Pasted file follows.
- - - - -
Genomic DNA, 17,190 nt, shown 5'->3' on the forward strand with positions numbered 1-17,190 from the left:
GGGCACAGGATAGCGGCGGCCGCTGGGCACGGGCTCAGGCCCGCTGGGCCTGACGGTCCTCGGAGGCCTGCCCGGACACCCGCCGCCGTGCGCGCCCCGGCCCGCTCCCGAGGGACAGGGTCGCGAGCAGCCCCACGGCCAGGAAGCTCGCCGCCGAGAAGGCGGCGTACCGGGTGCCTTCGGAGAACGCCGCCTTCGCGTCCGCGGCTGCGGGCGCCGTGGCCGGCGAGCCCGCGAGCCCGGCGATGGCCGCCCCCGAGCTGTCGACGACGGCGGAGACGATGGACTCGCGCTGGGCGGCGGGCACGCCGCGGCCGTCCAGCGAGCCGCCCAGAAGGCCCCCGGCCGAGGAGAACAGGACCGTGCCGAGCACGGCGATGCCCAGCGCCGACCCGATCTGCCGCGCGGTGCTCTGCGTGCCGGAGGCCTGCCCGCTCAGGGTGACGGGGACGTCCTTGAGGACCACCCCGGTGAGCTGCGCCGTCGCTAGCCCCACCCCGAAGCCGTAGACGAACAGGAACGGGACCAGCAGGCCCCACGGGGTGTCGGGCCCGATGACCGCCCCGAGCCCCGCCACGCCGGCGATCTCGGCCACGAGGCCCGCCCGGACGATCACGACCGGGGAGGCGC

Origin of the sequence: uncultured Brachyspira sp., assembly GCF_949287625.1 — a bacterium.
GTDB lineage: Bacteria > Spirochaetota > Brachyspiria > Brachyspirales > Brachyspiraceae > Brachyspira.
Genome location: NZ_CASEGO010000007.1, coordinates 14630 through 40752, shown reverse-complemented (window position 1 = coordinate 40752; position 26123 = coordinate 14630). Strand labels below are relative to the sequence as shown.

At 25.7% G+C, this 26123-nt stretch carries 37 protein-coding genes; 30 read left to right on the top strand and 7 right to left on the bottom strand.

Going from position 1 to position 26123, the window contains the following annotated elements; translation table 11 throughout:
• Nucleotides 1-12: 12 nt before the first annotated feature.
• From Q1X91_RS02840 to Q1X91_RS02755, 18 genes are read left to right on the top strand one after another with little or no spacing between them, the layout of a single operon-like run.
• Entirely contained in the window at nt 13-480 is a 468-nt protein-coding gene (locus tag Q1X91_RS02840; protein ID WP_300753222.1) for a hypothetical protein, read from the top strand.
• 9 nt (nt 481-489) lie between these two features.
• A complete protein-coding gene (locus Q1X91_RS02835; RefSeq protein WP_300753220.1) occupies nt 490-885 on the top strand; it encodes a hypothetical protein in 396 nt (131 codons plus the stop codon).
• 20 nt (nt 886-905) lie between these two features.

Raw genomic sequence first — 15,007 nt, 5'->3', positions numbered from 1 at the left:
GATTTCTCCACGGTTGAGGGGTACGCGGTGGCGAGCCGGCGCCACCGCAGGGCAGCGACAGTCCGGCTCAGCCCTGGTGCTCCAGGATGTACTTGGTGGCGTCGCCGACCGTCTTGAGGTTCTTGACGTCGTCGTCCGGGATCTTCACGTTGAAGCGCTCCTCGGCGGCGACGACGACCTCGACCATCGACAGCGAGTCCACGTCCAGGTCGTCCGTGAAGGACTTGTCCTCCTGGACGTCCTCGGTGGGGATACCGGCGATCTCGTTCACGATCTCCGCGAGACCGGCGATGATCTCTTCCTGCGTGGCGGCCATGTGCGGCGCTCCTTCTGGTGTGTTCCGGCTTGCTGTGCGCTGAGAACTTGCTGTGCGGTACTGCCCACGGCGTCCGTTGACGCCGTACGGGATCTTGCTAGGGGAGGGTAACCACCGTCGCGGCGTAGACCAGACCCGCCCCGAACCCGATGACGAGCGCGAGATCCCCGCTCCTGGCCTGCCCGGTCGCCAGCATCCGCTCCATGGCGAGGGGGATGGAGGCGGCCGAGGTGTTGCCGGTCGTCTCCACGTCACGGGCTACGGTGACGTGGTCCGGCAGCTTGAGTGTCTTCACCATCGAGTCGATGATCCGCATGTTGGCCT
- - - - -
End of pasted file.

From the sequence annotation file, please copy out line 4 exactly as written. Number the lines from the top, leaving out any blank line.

GTDB lineage: Bacteria > Spirochaetota > Brachyspiria > Brachyspirales > Brachyspiraceae > Brachyspira.